By Fr. George Welzbacher
August 2, 2009
This past Monday I submitted to Joseph Towalski, the editor of The Catholic Spirit, a brief "Op-Ed" on what can best be described as a conspiracy to secure, through the exploitation of the prevailing clamor for health care reform, the federal funding of abortion as a settled function of our government together with the abolition of all existing restrictions on abortion. For those of you who do not subscribe to our archdiocesan newspaper I am taking the liberty of reprinting the Op-Ed here, assuming (not recklessly, I hope) that in so doing I will not be "jumping the gun " on The Spirit.
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Operation HijackIt's "All Systems Go!" for Operation Hijack-an effort to channel the resources of our federal government into providing subsidies for abortion (and, farther down the road, most likely for euthanasia, too). The strategy is to insert wording that is intentionally ambiguous into the draft legislation for health care reform, so that when the final resolution of differences between the House and Senate versions is achieved and the final vote is taken, the Executive branch of the government will be free to interpret the legislation in such a way as to allow the imposing of mandated subsidies from the federal treasury for the provision of abortion "services", with the co-opting of private health care insurers into the program and the coercing of health care providers, both individual and institutional, into complicity in the provision of abortion, even should such provision involve the violation of conscience.
To catch a glimpse into the real intent of some of those who are charged with drafting legislation for health care reform one could do no better than to consider a recent session (held on July the ninth) of a Senate committee that is crucially important in the planned restructuring of our nation's health care system, the Senate Committee for Health, Education, Labor and Pensions (known by its acronym as The HELP Committee). Chaired by Maryland's Democratic Senator Barbara Mikulski, the committee met to hear proposals from its members for changes in the draft legislation's wording. Senator Orrin Hatch, Republican of Utah, asked a searching question "Madame Chairman, would you be willing to put some language in [into the bill] that says 'Not including abortion services'?"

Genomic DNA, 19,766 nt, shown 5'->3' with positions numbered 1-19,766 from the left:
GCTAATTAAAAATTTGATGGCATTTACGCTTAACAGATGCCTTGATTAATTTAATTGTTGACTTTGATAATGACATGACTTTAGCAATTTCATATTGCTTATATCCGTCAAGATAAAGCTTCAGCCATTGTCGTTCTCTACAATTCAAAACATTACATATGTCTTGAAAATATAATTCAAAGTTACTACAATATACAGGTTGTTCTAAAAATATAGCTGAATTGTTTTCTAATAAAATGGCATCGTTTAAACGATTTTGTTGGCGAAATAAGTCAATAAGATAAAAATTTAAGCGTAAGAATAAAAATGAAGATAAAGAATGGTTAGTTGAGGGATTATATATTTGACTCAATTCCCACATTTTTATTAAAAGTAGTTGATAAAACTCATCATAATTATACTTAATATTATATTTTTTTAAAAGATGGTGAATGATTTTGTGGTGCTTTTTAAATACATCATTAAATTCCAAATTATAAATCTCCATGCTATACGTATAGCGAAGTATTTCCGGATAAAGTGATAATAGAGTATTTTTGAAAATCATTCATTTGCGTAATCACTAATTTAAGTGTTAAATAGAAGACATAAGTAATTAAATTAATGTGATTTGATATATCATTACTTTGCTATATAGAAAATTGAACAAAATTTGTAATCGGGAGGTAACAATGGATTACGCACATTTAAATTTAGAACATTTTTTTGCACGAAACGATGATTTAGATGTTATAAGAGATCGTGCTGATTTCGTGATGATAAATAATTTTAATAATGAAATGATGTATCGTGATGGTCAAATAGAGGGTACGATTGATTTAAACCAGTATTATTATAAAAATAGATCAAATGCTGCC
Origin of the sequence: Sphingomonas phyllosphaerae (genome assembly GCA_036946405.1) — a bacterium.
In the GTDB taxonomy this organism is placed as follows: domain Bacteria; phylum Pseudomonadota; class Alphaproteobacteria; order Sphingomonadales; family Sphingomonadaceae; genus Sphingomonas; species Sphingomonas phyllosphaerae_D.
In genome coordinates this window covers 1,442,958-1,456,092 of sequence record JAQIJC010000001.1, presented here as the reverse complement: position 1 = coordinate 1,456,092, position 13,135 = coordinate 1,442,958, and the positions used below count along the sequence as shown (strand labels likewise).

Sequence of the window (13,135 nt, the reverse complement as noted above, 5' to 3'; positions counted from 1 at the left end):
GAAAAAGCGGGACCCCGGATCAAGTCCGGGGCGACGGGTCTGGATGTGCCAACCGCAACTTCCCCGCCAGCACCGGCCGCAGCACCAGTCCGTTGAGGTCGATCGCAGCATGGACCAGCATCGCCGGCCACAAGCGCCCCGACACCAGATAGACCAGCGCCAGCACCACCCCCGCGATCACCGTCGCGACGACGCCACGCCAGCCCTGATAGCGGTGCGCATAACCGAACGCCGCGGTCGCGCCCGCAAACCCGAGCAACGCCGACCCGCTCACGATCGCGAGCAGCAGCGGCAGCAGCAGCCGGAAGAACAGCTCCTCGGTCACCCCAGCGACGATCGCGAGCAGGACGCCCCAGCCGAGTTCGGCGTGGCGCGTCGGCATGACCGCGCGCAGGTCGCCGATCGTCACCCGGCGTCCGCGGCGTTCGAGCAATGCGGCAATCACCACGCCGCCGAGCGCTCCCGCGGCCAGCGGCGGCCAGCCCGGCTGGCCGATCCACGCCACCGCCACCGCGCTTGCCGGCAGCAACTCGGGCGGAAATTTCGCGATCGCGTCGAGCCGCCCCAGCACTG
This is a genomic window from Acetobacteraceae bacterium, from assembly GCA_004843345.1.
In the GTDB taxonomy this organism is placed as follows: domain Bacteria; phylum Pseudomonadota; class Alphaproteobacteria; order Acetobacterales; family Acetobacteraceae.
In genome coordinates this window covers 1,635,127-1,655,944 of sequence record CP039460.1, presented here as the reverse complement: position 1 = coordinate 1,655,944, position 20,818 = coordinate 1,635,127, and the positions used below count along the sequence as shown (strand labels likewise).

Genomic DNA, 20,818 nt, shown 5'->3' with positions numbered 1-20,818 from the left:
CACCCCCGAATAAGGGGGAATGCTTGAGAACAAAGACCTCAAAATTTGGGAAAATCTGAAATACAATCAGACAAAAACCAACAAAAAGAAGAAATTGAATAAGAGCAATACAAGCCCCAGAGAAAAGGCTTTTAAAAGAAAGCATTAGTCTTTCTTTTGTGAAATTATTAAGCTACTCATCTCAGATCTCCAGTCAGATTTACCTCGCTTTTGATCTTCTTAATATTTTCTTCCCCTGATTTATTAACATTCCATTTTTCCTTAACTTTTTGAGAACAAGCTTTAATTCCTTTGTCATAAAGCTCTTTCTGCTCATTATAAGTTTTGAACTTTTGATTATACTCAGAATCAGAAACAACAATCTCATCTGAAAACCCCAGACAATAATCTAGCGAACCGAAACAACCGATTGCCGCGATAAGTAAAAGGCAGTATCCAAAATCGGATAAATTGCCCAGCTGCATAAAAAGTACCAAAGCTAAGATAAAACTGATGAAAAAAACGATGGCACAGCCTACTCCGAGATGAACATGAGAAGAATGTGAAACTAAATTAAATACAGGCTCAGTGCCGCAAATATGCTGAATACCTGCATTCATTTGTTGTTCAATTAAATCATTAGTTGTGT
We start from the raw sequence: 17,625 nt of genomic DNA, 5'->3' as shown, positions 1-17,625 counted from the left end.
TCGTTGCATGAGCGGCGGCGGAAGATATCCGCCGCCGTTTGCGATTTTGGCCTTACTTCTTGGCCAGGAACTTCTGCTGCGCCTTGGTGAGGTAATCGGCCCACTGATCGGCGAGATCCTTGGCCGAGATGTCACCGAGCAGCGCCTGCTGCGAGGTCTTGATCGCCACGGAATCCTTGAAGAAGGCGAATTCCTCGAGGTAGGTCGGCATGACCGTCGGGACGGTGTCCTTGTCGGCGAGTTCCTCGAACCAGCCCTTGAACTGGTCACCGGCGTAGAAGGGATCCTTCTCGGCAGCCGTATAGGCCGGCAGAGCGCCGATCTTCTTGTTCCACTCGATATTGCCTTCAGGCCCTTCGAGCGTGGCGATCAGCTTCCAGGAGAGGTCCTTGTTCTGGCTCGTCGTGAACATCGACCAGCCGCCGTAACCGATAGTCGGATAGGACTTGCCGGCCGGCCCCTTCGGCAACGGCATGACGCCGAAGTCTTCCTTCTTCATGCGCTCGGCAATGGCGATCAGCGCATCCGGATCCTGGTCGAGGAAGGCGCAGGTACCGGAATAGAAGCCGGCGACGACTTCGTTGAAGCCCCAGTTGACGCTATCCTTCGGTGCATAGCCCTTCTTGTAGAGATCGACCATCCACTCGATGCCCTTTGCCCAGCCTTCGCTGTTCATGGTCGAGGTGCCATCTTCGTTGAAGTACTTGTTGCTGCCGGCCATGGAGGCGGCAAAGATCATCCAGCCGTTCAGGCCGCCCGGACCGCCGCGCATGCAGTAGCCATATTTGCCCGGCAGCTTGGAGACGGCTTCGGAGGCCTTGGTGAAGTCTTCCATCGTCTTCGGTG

Senator Mikulski replied: "No, I would not be willing to do that at this time." At a subsequent session (on July the thirteenth) Senator Hatch offered a carefully worded amendment that would remove existing ambiguity and would explicitly prohibit federal funding of abortion except in the case of rape, incest, or imminent threat to the life of the mother. Senator Hatch's proposed amendment was defeated in committee by majority vote.
That's the way things stand today, which is why the only way to stop this planned hijacking of health care reform in the interests of the Culture of Death is for pro-Life citizens across the board to let their Senators and Representatives know, by telephone, FAX, e-mail or traditional written letter (or even, whenever possible, by "button-holing" said representatives face to face) just how much they, as voters, vigorously oppose the allocation of federal tax dollars to the murder of the helpless unborn.
All the more importunate today is Edmund Burke's much cited admonition: "All that is required for the triumph of evil is that the good do nothing." Now is the time for pro-Life citizens to make their voices heard!
* * * * *Many economists think that the estimates of the price- tag for measures now being considered for the reform of health care are way too low. The experience of the Commonwealth of Massachusetts in its effort to provide universal coverage for its citizens is instructive. May I quote from an editorial (July 28th) in the Wall Street Journal. "After only three years, the universal healthcare experiment in Massachusetts is already breaking that state's budget, and its own version of MedPAC is now recommending radical changes, including a "global" health-care budget. This means that state bureaucrats will decide what is the 'right' amount to spend on medicine, and doctors and hospitals will be given some portion of the total and told to make it work for patients. This is supposed to be a kind of Occam's Scalpel, forcing providers to cut unnecessary treatments. But under a global budget, payments are likely to be lower than economic costs, squeezing out some beneficial treatments.
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